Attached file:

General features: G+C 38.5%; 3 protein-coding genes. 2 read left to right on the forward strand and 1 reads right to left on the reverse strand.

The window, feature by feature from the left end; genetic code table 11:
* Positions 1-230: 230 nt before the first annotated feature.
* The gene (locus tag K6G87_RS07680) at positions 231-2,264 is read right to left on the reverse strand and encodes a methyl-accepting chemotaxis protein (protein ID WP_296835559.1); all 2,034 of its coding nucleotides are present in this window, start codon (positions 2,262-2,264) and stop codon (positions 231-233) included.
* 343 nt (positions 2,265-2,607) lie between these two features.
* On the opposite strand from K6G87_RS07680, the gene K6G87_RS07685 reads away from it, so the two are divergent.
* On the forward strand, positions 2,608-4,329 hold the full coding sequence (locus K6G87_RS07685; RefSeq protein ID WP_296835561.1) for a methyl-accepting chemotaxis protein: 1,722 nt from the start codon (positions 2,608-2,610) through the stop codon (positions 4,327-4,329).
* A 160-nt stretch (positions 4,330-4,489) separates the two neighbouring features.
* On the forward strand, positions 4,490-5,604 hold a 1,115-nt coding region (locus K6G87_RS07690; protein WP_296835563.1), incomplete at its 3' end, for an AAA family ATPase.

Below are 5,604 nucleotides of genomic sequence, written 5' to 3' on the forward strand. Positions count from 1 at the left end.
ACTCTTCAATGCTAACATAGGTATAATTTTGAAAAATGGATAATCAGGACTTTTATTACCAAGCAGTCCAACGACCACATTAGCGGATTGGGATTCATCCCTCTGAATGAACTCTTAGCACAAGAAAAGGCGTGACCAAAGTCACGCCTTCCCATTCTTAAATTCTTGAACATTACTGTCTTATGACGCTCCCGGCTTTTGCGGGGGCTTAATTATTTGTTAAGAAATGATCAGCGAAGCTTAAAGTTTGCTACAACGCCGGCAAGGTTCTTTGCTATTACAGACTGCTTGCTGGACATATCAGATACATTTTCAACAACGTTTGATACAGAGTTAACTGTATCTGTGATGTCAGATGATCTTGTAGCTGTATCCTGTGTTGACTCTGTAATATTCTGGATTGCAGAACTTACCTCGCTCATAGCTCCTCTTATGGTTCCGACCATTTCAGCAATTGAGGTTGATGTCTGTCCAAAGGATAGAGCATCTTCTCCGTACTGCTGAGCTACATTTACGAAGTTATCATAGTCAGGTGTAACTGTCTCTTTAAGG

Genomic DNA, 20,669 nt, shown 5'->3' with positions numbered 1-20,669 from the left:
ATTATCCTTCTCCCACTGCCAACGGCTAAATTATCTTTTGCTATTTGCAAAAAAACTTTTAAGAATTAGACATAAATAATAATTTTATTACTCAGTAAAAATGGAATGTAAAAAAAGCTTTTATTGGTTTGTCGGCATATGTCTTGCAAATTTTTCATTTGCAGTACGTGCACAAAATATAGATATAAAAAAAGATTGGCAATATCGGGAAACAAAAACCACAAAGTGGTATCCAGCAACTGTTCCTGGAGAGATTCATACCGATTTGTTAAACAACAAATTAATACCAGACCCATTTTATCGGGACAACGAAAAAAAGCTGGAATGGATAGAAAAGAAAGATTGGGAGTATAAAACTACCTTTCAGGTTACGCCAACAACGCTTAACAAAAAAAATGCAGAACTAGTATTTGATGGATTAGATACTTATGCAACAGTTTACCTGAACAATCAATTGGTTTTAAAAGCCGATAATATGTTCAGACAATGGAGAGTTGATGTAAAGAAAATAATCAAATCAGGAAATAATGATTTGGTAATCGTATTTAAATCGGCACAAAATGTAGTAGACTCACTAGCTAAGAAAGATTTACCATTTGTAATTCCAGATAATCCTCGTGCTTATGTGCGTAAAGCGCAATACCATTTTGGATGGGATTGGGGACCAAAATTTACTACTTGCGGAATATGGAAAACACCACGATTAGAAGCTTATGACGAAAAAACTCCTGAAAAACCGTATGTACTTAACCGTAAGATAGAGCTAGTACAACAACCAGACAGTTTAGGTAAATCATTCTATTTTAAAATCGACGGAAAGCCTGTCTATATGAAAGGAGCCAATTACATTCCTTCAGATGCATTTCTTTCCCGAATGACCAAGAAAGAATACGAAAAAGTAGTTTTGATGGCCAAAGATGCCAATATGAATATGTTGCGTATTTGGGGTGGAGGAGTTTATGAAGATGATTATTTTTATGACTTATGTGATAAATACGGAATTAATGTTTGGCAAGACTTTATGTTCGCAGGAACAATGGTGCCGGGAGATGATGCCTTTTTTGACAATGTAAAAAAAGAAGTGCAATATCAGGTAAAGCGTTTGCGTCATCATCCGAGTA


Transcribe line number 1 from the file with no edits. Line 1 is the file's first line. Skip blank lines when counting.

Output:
General features: G+C 38.5%; 3 protein-coding genes. 2 read left to right on the forward strand and 1 reads right to left on the reverse strand.